What Maine seniors want and what candidates offer

Maine’s elderly women and men and their loved ones need help as they grapple with what so many of us have: figuring out how to provide care.

As my grandmother Sadie aged, she relied on her family and fellow citizens. Grandma Sadie worked hard while raising a family but never made a lot. She paid her taxes, put some money aside and contributed funds to social insurance programs.

When the time came, Social Security and Medicaid enabled her to live an old age with dignity and security.

As she became increasingly fragile and forgetful, her daughter was just steps away. And so my grandmother could stay in her home for nearly all of her time on earth.

That’s not possible for everyone. But as shown by a poll of 2,000 Mainers 50 and older, conducted by the AARP, what my grandmother got was what most older Mainers want.

Nearly 80 percent of those surveyed say it is “extremely or very important for them to remain in their homes as they age,” with another 14 percent saying this is “somewhat important.” Moreover, it didn’t make any difference what party one supported or if one didn’t identify with a political party. Democrats, Republicans and independents wanted to stay in their homes and communities.

Policy matters. Large numbers of these Mainers believe that “elected officials should support funding services that enable seniors to remain in their homes.” Seventy-three percent say it should be a top or high priority, and another 20 percent consider it a “medium” priority.

Just as my family helped my grandmother, others’ caretakers make such a difference. And not only had strong majorities of those surveyed been caretakers but over 60 percent saw government support for caretakers as a top or high policy priority.

Older voters will judge those asking for their votes. Nearly 70 percent say they are likely to vote for candidates who support “Mainers who provide unpaid care at home for an adult loved one who is elderly or disabled.” And 80 percent say they’d likely back candidates working on “ensuring older Mainers have access to affordable prescription drug coverage.”

What do Maine’s gubernatorial candidates offer?

Eliot Cutler’s book, “A State of Opportunity” has many references to Maine’s aging population, mostly on changing the age mix in our state. The book calls the high percentage of older people “Maine’s demographic disadvantage.”

The only reference I could find to older Mainers included them with other groups: “Whether they are old or young, employed or unemployed, whoever they are or wherever they live, all Mainers are entitled to essential health care.” Cutler has presented no agenda for Maine’s elderly.

What of Gov. Paul LePage? An issues section of his campaign website says little about older Mainers, although it does mention curtailing a tax charged on nursing home meals and changing the tax deduction for seniors receiving pensions. But not every problem can be solved by reducing taxes.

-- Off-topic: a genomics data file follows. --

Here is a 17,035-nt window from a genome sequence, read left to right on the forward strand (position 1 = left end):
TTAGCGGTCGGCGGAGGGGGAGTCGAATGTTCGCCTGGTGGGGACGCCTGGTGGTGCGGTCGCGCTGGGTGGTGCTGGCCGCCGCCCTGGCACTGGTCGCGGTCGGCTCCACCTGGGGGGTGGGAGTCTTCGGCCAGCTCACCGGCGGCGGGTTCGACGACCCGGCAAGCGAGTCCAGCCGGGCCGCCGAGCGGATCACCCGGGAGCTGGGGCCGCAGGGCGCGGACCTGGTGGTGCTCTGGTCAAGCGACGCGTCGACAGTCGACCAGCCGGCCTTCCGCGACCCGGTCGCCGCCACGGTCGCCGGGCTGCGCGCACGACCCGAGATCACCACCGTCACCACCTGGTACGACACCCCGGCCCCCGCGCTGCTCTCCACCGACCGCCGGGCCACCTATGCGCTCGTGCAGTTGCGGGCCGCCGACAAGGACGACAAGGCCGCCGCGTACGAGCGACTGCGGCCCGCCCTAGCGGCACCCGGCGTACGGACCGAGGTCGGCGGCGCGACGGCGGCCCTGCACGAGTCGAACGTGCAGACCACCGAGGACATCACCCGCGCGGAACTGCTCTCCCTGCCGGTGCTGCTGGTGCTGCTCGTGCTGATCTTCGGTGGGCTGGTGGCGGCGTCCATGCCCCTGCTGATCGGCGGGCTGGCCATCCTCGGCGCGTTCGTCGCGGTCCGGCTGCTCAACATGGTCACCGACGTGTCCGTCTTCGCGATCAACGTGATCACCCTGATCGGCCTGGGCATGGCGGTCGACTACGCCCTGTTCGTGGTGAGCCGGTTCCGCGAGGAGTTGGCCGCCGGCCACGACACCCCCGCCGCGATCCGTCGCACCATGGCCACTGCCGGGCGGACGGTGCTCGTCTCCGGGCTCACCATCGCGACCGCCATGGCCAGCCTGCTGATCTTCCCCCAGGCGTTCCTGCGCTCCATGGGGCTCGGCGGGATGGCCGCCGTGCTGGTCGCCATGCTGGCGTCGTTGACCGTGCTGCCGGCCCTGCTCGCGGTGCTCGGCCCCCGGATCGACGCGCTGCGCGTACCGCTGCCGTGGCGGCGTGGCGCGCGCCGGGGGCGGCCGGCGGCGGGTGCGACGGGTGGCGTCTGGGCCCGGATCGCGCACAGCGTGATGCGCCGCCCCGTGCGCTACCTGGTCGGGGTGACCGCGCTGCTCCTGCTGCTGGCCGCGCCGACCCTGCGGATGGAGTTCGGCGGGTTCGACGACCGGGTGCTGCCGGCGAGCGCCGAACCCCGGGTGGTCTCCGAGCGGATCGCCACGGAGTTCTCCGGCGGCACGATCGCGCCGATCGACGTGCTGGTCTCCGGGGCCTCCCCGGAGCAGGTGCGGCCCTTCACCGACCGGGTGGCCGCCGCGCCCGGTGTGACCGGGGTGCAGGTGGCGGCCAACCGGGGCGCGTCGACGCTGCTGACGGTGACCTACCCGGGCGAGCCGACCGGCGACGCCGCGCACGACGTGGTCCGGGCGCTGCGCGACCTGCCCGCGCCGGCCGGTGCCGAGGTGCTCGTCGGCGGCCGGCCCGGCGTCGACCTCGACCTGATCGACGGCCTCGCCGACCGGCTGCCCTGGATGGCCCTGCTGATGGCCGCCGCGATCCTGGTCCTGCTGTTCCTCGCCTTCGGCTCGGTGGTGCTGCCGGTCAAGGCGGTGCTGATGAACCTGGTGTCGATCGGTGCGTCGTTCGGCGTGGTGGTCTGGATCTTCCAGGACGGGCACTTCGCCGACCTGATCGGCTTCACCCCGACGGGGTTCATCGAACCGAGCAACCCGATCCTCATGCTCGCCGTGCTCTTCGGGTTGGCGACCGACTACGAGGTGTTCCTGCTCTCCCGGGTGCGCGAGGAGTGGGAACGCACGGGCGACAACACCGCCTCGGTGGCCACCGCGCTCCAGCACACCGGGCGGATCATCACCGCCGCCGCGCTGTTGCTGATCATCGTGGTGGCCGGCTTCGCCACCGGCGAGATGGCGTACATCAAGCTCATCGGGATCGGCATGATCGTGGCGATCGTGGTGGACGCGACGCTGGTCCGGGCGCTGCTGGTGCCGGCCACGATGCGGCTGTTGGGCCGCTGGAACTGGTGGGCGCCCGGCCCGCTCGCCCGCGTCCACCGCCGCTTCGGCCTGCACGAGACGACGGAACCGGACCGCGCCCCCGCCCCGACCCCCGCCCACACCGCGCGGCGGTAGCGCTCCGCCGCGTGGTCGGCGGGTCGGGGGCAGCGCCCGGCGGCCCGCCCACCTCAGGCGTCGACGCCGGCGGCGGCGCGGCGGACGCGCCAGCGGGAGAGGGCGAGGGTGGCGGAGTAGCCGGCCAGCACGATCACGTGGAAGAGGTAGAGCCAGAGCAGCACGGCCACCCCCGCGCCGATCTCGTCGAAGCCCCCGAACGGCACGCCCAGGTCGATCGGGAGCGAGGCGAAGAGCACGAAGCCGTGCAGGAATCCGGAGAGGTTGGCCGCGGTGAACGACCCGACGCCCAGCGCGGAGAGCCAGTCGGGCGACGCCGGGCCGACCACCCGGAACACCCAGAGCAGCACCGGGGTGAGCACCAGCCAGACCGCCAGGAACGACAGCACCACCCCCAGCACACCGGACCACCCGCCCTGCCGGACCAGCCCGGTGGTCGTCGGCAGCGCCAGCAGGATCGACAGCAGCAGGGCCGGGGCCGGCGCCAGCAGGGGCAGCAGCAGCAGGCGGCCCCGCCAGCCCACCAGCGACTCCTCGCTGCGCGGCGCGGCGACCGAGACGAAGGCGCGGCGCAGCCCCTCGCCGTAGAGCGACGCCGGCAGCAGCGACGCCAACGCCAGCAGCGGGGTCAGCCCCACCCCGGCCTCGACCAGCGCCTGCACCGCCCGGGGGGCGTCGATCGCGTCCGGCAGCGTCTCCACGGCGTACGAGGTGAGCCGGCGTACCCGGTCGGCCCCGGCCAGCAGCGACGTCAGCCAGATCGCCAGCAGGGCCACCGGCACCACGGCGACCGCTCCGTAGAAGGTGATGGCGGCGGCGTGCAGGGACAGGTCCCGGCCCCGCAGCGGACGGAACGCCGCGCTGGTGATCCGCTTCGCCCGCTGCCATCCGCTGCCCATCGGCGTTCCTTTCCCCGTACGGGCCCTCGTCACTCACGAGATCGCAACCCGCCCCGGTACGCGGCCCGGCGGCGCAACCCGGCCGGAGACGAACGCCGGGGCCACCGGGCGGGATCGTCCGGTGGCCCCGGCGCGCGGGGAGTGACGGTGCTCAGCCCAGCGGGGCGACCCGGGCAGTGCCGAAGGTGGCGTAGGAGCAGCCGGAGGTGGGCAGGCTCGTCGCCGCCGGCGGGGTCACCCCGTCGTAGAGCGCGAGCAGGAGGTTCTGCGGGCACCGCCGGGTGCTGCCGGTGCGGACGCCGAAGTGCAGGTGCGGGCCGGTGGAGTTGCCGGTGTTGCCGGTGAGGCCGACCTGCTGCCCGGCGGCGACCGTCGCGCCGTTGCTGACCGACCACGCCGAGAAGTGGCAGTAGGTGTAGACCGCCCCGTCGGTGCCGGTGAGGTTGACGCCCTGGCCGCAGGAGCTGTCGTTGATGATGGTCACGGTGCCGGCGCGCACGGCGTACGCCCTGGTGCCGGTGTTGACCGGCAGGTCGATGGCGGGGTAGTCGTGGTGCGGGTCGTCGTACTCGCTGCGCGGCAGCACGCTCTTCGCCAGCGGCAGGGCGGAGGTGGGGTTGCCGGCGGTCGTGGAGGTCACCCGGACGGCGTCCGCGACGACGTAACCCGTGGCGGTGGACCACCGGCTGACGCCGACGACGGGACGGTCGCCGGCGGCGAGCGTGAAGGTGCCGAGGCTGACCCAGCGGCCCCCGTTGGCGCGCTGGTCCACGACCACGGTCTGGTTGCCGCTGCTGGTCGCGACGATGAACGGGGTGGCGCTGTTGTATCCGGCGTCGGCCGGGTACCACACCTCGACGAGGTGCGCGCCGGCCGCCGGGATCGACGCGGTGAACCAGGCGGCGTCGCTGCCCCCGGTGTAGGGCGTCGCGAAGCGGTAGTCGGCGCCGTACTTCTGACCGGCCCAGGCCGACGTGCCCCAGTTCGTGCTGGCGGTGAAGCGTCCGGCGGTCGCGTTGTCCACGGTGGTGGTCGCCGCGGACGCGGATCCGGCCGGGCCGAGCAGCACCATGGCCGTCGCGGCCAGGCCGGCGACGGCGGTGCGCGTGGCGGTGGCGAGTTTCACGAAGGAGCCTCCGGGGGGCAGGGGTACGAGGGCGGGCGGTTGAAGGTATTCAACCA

Lately, LePage has touted additional funding for nursing homes, which he allocated after threatening to veto a legislative solution that would have added to funds the Legislature had already added. This paper’s editorial page said the governor’s “behavior is puzzling at best, dishonest at worst.”

And what of helping older people stay in their homes and ensuring that they and their caretakers have health care?

LePage’s blocking of Medicaid expansion hurt older Mainers who need Medicaid before they become eligible for Medicare. It also hurt caretakers, who often split their time between a paid job and being there for an elderly parent or aunt and don’t get health insurance from an employer.

In contrast, U.S. Rep. Mike Michaud and Cutler support Medicaid expansion.

The Maine Legislature in 2013 restored the $1.75 million LePage wanted to cut from the “Drugs for the Elderly” program; limited property tax increases that would have resulted from the governor’s proposed budget; and funded Meals on Wheels at a higher level than the governor wanted. Legislators’ actions made it easier for seniors to stay in their homes.

Michaud’s Maine Made plan concentrates on economic development while supporting one of seniors’ top priorities, “aging in place.” Michaud also wants to fund the programs LePage tried to cut.

All the candidates will have more to say about Maine seniors — and seniors will be watching.

Amy Fried

About Amy Fried

Amy Fried loves Maine's sense of community and the wonderful mix of culture and outdoor recreation. She loves politics in three ways: as an analytical political scientist, a devoted political junkie and a citizen who believes politics matters for people's lives. Fried is Professor of Political Science at the University of Maine. Her views do not reflect those of her employer or any group to which she belongs.